3. The overflowing Choluteca River knocked out the Bailey bridge in Tegucigalpa, Honduras. (Orlando Sierra / AFP - Getty Images) Back to slideshow navigation
  4. A young girl cries while waiting in line for food at a shelter in Amatitlan, Guatemala,on Sunday,May 30. (Daniel Leclair / Reuters) Back to slideshow navigation
  5. Floodwaters caused by Tropical Storm Agatha inundate Escuintla, Guatemala, on May 30. (Presidencia / AFP - Getty Images) Back to slideshow navigation
  6. This home in Amatitilan, Guatemala, was among the thousands flooded on Sunday. (Daniel Leclair / Reuters) Back to slideshow navigation
  7. A sinkhole caused by Agatha is seen in downtown Guatemala City on Sunday. The hole swallowed a three-story building but no injuries were reported. (Str / AP) Back to slideshow navigation
  8. A woman cleans mud from her home in Amatitilan on Sunday. (Daniel Leclair / Reuters) Back to slideshow navigation
  9. A man sits with his two dogs Sunday where his house once stood in Amatitilan. (Daniel Leclair / Reuters) Back to slideshow navigation
  10. High winds downed poles and power lines like these in Guatemala City on Sunday. (Daniel Leclair / Reuters) Back to slideshow navigation
  11. El Salvador also saw heavy rain, including this scene in the capital San Salvador on Saturday. (Jose Cabezas / AFP - Getty Images) Back to slideshow navigation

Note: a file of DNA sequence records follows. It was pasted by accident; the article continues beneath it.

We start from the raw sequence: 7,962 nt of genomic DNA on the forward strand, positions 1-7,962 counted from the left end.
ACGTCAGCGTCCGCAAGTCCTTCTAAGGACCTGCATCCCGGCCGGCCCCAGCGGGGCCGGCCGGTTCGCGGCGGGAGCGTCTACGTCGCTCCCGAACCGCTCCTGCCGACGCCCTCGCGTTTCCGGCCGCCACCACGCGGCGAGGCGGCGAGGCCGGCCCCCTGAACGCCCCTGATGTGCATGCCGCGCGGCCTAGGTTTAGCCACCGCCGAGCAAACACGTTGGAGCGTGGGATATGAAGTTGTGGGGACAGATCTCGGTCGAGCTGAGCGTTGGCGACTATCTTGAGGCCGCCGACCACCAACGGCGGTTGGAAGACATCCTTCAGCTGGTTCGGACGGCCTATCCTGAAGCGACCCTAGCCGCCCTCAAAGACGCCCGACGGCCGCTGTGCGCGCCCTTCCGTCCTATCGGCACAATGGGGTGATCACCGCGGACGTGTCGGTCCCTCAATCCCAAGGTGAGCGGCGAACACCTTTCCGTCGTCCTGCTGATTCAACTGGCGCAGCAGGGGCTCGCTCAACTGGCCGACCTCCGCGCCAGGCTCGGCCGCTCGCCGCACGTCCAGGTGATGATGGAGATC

12. A man watches heavy swells on Saturday in Puerto San Jose, Guatemala. (Johan Ordonez / AFP - Getty Images) Back to slideshow navigation
  13. Evacuees stand at an emergency shelter in San Vicente Pacaya, Guatemala, on Saturday, May 29. The Pacaya volcano started erupting lava and rocks on Thursday afternoon, blanketing Guatemala City with ash and forcing the closure of the international airport. One television reporter has been killed and thousands of residents from villages closest to the volcano have been evacuated to shelters. (Moises Castillo / AP) Back to slideshow navigation
  14. Evacuees wait for food distribution at an emergency shelter in San Vicente Pacaya, Guatemala, on Saturday. (Moises Castillo / AP) Back to slideshow navigation
  15. A bus is covered with volcanic ash in Guatemala City on Friday. The Pacaya volcano has erupted again and the Guatemalan government declared a general state of disaster due to the eruption. (Luis Soto / EPA) Back to slideshow navigation
  16. Ash from the Pacaya volcano covers a rooftop in Guatemala City on Saturday. (Prensa Libre / Zuma Press) Back to slideshow navigation
  17. Red Cross paramedics assist a woman at the headquarters of the communal center of San Vicente Pacaya, Guatemala, on May 28. (Ulises Rodríguez / EPA) Back to slideshow navigation
  18. A wasted corn harvest is covered by volcanic ash in the small village of Las Calderas, Guatemala, on 28 May 2010. Las Calderas was completely destroyed after the eruption of Pacaya volcano. (Ulises Rodríguez / EPA) Back to slideshow navigation
  19. An American Airlines plane stands covered with volcanic ash at the La Aurora International Airport in Guatemala City, on May 28. International flights to Guatemala have been suspended until further notice. (Luis Soto / EPA) Back to slideshow navigation
  20. Daniel Morales, 9, shovels volcanic ash in a street in Guatemala City, on May 28. (Luis Soto / EPA) Back to slideshow navigation